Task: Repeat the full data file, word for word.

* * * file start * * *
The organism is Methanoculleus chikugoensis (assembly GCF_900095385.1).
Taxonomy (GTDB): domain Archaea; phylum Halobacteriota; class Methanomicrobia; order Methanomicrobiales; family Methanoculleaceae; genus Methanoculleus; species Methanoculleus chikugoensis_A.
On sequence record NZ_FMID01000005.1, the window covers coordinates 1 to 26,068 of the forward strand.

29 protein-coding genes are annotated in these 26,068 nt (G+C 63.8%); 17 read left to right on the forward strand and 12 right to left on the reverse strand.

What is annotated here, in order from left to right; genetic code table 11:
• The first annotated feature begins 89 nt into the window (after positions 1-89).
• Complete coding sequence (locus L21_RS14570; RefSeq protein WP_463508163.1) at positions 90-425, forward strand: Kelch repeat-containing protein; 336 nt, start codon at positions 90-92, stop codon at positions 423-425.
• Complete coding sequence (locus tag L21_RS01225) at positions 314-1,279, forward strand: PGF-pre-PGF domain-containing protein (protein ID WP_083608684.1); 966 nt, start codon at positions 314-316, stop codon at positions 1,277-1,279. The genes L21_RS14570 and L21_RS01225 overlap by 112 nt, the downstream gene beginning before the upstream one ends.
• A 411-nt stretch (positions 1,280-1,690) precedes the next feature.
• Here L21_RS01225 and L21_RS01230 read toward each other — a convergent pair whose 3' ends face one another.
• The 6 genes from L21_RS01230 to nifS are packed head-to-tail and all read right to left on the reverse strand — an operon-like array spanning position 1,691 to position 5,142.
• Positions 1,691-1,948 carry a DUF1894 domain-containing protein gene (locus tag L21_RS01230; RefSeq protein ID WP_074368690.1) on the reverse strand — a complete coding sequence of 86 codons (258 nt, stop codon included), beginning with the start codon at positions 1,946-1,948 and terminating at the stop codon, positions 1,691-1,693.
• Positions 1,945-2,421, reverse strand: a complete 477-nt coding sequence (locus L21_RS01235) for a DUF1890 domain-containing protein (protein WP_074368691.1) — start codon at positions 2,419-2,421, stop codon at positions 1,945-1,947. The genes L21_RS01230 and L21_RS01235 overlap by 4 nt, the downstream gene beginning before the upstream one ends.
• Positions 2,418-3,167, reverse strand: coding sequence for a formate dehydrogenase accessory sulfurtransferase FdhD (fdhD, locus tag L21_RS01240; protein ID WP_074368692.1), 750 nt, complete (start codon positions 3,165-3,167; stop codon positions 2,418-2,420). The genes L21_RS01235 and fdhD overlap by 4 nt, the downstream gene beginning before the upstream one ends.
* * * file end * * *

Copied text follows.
The organism is Methanoculleus chikugoensis (assembly GCF_900095385.1).
Taxonomy (GTDB): domain Archaea; phylum Halobacteriota; class Methanomicrobia; order Methanomicrobiales; family Methanoculleaceae; genus Methanoculleus; species Methanoculleus chikugoensis_A.
On sequence record NZ_FMID01000005.1, the window covers coordinates 1 to 26,068 of the forward strand.

29 protein-coding genes are annotated in these 26,068 nt (G+C 63.8%); 17 read left to right on the forward strand and 12 right to left on the reverse strand.

What is annotated here, in order from left to right; genetic code table 11:
• The first annotated feature begins 89 nt into the window (after positions 1-89).
• Complete coding sequence (locus L21_RS14570; RefSeq protein WP_463508163.1) at positions 90-425, forward strand: Kelch repeat-containing protein; 336 nt, start codon at positions 90-92, stop codon at positions 423-425.
• Complete coding sequence (locus tag L21_RS01225) at positions 314-1,279, forward strand: PGF-pre-PGF domain-containing protein (protein ID WP_083608684.1); 966 nt, start codon at positions 314-316, stop codon at positions 1,277-1,279. The genes L21_RS14570 and L21_RS01225 overlap by 112 nt, the downstream gene beginning before the upstream one ends.
• A 411-nt stretch (positions 1,280-1,690) precedes the next feature.
• Here L21_RS01225 and L21_RS01230 read toward each other — a convergent pair whose 3' ends face one another.
• The 6 genes from L21_RS01230 to nifS are packed head-to-tail and all read right to left on the reverse strand — an operon-like array spanning position 1,691 to position 5,142.
• Positions 1,691-1,948 carry a DUF1894 domain-containing protein gene (locus tag L21_RS01230; RefSeq protein ID WP_074368690.1) on the reverse strand — a complete coding sequence of 86 codons (258 nt, stop codon included), beginning with the start codon at positions 1,946-1,948 and terminating at the stop codon, positions 1,691-1,693.
• Positions 1,945-2,421, reverse strand: a complete 477-nt coding sequence (locus L21_RS01235) for a DUF1890 domain-containing protein (protein WP_074368691.1) — start codon at positions 2,419-2,421, stop codon at positions 1,945-1,947. The genes L21_RS01230 and L21_RS01235 overlap by 4 nt, the downstream gene beginning before the upstream one ends.
• Positions 2,418-3,167, reverse strand: coding sequence for a formate dehydrogenase accessory sulfurtransferase FdhD (fdhD, locus tag L21_RS01240; protein ID WP_074368692.1), 750 nt, complete (start codon positions 3,165-3,167; stop codon positions 2,418-2,420). The genes L21_RS01235 and fdhD overlap by 4 nt, the downstream gene beginning before the upstream one ends.